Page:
Computer Science Track (35-37 units)

  1. CS 107. Computer Organization Systems (5 units)

  2. CS 110. Principles of Computer Systems (5 units)

  3. CS 161. Design and Analysis of Algorithms (5 units)

  4. CS191. or CS191W. Senior Project (3 units)

  5-9. Five courses that satisfy a CS Track. These are the first five courses listed under the “Depth/Track and Electives” area on the CS Program Sheet.

Note: Writing in the Major for CS can be satisfied with either CS181W or CS191W. The requirements for the Biocomputation and Computer Engineering Tracks do not follow this pattern. Please see Explore Degrees for requirements for the Biocomputation and Computer Engineering Tracks.

Sample 4-Year Plan

CS Information Track and English Literature Emphasis. (Assumes no programming experience, no AP credit in Calculus, Physics, or Chemistry.)

  Autumn  Winter Spring

Freshman  

CS106A (5)

Math 41 (5)

CS106B (5)

Math 42 (5)

Physics 41 (5)

CS103 (5)

CS107 (5)

Physics 43 (5)
Sophomore

English 10A (5)

English 160 (5)

Math elective (3-5)

English 11C (5)

English 161 (5)

CS109 (5)

English 12A (5)

History of literature course (5)

Engineering 40M (5)
Junior

English elective (5)

CS110 (5)

CS elective (3-5)

English elective (5)

CS124 (4)

TIS course (4)

English elective (5)

CS161 (5)
Senior

English elective (5)

CS145 (4)

CS224W (3)

Math elective (3-5)

English elective (5)

CS142 (3)

Science elective (3-5)

English 198 (3)

CS191W (3)

Eng Fund elective (3-4)

FAQs

What is the CS+English joint major?

The CS+English joint major is a new type of undergraduate degree program that allows you to gain mastery in depth of two disciplines, Computer Science and literature, and to demonstrate that mastery through work that integrates computational and literary analysis.

What degree will I receive?

Bachelor of Arts and Sciences (BAS) in English and Computer Science.

How is a joint major different from a double major?

The joint major integrates the two majors: your central work in the joint major is a project that involves both programming and literary evaluation or research. A double major runs on two different tracks; with the joint major, you bring the tracks together.

Because the joint major works by integrating two majors, you earn the degree with fewer credits than the double major.  In the case of the joint major, both departments have scaled back their required courses to make room for your work between the disciplines.

How is this different from a major and a minor?

As with the double major, the key difference is one of integration: the joint major works by synthesizing your work in CS and English, while a major/minor option is basically two tracks. When you minor in a subject, the department you are minoring in aims to give you breadth in the subject; with the joint major, you will get depth in both subjects.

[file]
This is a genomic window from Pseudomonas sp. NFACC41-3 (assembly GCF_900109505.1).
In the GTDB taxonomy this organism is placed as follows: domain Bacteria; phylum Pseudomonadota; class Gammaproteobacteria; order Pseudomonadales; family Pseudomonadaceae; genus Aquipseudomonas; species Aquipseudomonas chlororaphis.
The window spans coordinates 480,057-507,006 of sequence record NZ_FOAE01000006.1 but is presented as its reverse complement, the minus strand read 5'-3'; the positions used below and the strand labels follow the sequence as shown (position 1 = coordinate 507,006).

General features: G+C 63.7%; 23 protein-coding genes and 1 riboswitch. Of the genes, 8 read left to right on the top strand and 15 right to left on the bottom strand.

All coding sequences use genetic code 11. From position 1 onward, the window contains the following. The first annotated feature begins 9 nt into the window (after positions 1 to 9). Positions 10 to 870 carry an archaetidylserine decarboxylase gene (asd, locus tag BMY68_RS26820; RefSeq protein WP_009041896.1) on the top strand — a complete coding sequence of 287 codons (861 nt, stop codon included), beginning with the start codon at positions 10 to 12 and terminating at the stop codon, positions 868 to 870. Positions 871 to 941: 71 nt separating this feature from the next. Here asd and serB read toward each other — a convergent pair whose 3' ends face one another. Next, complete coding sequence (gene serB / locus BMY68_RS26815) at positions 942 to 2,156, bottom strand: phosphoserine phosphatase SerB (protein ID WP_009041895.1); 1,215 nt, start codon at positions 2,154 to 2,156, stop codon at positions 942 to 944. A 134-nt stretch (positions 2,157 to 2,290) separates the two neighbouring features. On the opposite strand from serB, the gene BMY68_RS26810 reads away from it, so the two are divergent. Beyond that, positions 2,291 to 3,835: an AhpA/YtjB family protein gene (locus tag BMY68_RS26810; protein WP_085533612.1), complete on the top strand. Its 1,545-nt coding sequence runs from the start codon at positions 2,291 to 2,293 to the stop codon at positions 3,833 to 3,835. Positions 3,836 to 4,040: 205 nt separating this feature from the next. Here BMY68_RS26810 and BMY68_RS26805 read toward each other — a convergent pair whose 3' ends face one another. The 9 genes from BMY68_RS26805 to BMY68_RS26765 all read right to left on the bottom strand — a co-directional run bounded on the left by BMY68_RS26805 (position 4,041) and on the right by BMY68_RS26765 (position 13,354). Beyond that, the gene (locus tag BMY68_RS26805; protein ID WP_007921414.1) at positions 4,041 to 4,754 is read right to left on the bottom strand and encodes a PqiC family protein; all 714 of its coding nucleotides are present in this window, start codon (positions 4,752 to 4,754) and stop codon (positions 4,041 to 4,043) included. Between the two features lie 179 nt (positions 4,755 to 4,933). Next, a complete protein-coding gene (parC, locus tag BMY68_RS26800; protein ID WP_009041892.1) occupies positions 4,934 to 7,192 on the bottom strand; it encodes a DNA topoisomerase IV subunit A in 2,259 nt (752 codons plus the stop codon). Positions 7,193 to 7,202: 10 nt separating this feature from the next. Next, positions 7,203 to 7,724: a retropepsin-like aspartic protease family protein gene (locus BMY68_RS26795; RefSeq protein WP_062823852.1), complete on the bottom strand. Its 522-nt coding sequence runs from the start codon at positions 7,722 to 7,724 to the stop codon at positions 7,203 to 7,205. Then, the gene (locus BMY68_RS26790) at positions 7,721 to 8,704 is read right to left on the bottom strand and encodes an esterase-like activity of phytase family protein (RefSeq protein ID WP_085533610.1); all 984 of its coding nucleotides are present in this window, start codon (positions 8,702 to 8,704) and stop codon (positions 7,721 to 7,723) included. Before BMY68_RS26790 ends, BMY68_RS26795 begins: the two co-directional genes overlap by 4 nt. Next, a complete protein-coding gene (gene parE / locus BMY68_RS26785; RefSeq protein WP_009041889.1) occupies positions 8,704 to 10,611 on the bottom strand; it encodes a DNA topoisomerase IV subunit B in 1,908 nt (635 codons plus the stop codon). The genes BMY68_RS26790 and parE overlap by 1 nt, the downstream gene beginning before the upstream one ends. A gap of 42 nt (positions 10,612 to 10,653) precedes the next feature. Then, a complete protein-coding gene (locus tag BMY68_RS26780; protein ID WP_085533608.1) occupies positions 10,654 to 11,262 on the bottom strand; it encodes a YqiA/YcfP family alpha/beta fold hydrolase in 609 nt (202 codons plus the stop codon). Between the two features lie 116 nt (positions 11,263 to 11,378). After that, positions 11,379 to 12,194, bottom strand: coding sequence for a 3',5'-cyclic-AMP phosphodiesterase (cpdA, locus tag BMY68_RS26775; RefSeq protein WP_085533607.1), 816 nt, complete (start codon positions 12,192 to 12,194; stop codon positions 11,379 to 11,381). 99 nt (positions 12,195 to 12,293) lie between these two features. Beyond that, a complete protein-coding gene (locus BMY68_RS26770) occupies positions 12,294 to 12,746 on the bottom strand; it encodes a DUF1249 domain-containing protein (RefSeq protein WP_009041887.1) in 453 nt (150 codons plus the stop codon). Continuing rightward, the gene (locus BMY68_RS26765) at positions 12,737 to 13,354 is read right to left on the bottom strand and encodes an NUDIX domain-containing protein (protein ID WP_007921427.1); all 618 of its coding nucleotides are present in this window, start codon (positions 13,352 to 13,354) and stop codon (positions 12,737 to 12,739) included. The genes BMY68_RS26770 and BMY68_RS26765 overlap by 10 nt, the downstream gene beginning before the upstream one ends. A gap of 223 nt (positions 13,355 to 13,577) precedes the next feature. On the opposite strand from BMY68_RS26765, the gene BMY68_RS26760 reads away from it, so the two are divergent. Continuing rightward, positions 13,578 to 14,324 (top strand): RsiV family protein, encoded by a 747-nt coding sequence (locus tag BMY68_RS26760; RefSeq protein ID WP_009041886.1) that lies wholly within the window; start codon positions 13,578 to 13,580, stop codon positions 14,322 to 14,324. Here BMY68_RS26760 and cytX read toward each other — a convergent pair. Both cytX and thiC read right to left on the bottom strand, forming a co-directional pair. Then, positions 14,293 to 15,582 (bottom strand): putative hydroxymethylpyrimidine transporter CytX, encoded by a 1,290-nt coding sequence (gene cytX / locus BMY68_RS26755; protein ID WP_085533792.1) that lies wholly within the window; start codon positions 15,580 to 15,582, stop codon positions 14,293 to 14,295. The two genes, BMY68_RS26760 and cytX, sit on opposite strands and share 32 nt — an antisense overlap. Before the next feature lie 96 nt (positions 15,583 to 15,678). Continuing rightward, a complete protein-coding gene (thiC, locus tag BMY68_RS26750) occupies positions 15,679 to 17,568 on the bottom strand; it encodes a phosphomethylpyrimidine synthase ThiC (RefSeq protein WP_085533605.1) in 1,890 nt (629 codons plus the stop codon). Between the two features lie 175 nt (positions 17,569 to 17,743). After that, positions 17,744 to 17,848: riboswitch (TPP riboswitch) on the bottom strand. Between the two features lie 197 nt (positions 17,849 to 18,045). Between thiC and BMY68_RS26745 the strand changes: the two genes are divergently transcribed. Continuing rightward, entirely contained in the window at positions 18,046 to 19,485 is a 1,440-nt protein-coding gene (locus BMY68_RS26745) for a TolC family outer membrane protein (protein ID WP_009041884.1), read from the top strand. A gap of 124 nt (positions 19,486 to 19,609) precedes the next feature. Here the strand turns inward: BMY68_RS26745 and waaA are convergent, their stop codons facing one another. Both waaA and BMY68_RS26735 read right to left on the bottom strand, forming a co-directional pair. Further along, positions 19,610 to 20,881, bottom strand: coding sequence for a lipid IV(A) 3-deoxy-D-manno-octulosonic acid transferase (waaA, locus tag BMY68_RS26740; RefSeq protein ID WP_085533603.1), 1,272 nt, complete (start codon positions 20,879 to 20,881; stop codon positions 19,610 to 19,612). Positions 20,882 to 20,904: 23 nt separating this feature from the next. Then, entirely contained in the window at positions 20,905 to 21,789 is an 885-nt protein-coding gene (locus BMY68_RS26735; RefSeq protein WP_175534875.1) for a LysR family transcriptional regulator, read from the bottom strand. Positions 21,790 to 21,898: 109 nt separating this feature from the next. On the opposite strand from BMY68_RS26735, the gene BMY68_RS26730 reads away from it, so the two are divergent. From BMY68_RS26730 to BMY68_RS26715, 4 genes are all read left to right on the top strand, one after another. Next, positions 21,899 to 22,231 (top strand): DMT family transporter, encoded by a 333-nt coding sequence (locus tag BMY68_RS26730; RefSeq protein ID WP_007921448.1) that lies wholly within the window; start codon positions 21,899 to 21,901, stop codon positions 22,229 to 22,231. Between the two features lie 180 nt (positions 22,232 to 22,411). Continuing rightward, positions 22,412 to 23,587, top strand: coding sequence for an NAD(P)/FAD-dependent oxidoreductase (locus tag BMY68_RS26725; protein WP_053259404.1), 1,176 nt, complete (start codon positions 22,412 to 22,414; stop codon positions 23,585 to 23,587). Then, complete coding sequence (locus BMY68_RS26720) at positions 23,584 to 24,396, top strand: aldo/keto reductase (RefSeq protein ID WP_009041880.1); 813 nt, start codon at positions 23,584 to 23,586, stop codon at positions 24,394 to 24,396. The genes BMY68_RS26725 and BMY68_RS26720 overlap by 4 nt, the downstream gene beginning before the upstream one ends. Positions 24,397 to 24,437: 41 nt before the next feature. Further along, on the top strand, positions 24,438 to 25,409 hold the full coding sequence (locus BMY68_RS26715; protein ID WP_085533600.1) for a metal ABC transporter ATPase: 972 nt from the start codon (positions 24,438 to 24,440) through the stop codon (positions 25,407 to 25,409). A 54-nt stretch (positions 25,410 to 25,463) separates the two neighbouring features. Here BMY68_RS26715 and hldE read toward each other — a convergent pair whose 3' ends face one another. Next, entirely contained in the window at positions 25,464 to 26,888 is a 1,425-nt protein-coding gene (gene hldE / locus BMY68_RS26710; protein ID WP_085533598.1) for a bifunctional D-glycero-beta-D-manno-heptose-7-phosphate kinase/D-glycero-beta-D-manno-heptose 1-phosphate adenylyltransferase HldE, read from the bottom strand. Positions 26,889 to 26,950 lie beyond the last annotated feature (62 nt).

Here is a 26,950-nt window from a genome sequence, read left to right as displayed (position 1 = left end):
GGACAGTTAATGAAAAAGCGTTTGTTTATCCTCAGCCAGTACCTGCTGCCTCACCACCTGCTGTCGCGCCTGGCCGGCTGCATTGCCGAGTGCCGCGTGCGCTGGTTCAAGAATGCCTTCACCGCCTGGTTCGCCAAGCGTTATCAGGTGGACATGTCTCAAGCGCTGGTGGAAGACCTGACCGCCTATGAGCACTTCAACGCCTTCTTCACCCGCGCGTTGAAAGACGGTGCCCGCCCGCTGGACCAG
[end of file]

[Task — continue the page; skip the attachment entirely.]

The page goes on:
What is an ePortfolio?

The ePortfolio is an online collection of your work that features: (1) best assignments from both CS and English, (2) reflections on and revisions of this work, (3) reflections on the crossovers and differences between English and CS, (4) planning and early stages of the integrative capstone work.

In some cases, and with the agreement of your advisors from both departments, an expanded ePortfolio can become the Integrative Capstone Project.

When can I declare the CS+English joint major?

Contact us now for details on getting involved. All students must declare this joint major by the beginning of their junior year.

What is the Integrative Capstone Project?

The Integrative Capstone Project is defined by its integration of programming and literary evaluation and research. The intersection between CS and English is new and rich, and there are many types of projects to be done. From digital editions to quantitative analysis of corpora to studies of natural language processing as applied to literary analysis, the key to these projects is the synthesis of coding and literary work. Above all, the program looks to you: what project would you like to pursue that synthesizes the two disciplines?

Can I combine CS+English with one of the “emphases” tracks in English?

If you are declared as a joint major in CS+English, you may pursue the English and Creative Writing emphasis. However, the English and Foreign Language Literature, English and Philosophy, and Interdisciplinary English emphases are not available with the joint major.

What happens if I decide to go back to majoring in just English or CS?

Because the joint major is structured to include most of the requirements for both majors, there is some room for transferring onto a single-major track. It is simply necessary to look at the requirements that have been omitted from the joint major and be sure that you have enough time in your schedule to take these courses. Naturally, talk to your advisors and the Undergraduate Student Services Coordinator about the decision and the process.


Resources: 

- Learn more about CS+English on Explore Degrees

- Learn more about the new joint degree program on Stanford Undergrad.

Connect with Stanford English on Facebook and Instagram

Contact Information: 

Alex WolochEnglish Department Chair / woloch@stanford.edu 

Vivian Beebe Sana / Student Services Officer, English / vbeebe@stanford.edu

Meredith Hutchin / Student Services Specialist, Computer Science / hutchin@cs.stanford.edu